You really should have an Airport Base Station but since this is a USB device there really is no way to do this. Another option would be to place an older OS X machine there, something that is not vital. For instance I've got an old G4 Quicksilver that I could setup as the Internet sharing machine.
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Alternative solution by Rickasaurus
Posted Jun 02 2011 01:57 PM
You may have better results if you plug it into a small machine and run a NAT service on that machine. I tried this before, but I had a problem with my Sprint 4G device where it won't charge while it's in use so it eventually would run out of battery.
Also, the 4G access isn't great inside of my Hoboken apartment.
Alternative solution by FSCA2007
Posted Jun 03 2011 06:32 AM
I use the Clear home modem which connects to my router and the 4G/3G hotspot while on the go. The service is faster than DSL and I save money by not paying for wireless services on my iPad, Mac and iPod Touch.
Alternative solution by FSCA2007
Posted Jun 03 2011 06:38 AM
I use the Clear home modem to connect to a Linksys router and the 4G/3G hotspot while on the go. The service is faster than DSL and I save money by not paying for wireless services on my iPad, Mac and iPod Touch. The cost is $85 a month for unlimited data on both modems. Since I use about 100 GB a month on the home modem and 30 GB on the hotspot, it's a good deal.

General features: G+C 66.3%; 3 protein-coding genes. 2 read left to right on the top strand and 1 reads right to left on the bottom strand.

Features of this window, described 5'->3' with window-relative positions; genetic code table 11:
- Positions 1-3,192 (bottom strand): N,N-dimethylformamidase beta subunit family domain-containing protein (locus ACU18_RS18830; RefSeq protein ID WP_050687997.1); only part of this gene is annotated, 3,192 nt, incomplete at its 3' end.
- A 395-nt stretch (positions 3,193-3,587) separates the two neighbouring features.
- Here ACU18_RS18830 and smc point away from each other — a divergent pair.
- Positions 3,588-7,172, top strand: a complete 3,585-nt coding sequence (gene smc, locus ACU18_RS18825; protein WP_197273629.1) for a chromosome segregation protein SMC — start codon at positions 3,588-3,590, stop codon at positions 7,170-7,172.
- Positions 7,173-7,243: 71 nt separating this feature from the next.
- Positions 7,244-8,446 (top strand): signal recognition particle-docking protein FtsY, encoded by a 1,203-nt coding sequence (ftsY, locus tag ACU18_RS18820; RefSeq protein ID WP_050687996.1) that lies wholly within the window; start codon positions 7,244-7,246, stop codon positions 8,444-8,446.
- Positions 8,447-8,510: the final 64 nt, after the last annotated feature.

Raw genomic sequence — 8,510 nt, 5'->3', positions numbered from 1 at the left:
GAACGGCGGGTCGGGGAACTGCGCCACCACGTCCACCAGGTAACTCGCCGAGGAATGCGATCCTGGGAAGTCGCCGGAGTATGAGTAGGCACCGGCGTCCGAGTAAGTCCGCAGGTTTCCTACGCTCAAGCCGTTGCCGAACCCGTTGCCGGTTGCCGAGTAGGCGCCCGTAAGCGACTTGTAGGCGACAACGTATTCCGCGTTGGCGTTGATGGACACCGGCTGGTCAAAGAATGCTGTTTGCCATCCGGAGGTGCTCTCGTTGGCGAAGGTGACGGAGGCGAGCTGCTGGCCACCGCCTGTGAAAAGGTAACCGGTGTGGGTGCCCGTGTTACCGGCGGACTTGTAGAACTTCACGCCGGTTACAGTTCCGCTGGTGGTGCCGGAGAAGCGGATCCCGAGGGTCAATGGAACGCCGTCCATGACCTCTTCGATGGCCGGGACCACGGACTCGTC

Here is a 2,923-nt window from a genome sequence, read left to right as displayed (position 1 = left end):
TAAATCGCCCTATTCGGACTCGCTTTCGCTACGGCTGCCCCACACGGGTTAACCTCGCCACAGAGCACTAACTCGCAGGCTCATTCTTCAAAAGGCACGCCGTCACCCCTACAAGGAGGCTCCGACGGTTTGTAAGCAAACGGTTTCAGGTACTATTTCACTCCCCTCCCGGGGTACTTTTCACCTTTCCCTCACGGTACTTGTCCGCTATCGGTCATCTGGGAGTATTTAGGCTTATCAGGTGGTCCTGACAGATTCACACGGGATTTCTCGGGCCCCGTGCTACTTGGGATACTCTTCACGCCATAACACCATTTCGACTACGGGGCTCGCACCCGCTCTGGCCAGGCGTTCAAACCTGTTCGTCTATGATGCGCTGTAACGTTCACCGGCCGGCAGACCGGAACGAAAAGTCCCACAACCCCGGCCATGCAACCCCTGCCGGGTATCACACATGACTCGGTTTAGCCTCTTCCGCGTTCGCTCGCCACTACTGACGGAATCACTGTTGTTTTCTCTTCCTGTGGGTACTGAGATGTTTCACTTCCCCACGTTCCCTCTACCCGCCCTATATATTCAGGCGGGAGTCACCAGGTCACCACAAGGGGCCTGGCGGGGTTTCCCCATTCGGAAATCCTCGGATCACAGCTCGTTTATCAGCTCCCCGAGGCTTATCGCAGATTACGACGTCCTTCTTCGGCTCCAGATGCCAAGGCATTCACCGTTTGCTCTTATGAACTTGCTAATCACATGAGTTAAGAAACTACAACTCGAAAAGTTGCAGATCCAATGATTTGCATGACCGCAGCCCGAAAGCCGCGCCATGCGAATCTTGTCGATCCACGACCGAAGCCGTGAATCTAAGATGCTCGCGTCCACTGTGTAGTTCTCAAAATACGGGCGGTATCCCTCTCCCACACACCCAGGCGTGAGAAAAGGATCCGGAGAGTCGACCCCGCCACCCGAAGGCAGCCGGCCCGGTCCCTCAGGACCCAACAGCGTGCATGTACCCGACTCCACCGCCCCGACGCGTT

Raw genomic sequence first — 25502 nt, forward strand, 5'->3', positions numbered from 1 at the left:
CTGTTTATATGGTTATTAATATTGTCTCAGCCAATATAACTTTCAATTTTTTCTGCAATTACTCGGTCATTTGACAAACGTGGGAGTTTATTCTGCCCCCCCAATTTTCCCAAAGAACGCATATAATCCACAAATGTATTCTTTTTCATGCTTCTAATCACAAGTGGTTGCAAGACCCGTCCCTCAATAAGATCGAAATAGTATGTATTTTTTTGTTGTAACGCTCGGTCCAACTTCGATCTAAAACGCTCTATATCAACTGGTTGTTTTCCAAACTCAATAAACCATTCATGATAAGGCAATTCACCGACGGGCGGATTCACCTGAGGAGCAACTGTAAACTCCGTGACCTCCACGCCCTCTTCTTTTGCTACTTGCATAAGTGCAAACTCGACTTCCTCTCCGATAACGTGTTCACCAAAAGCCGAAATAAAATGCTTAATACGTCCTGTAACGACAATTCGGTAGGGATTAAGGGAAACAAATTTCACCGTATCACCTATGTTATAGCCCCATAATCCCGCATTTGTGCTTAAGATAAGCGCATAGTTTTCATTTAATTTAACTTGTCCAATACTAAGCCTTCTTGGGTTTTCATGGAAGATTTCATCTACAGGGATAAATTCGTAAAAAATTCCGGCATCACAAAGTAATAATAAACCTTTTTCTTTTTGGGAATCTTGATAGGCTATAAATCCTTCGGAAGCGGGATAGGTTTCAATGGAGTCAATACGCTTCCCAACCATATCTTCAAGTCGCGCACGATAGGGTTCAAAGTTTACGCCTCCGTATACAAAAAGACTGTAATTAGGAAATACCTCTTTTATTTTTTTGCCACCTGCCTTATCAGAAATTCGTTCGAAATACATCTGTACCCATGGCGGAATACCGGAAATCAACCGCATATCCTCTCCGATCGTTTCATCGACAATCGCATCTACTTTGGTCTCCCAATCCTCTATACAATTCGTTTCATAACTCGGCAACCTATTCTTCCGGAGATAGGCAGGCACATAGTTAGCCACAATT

Alternative solution by lanarina12
Posted Jul 25 2013 06:01 AM
The last month I decided to make a bathroom remodel, my wife is a designer and she decided what model of Bathroom Vanities to install. After I finished the remodel of the bathroom I installed a WI-Fi router in my home, the salesman from the hardware store assured me I will have internet access in all my house. The antenna of the router was broken and I had Wi-Fi coverage only in the room where the Wi-Fi router was installed, I went to the hardware store and got another router that works flawlessly.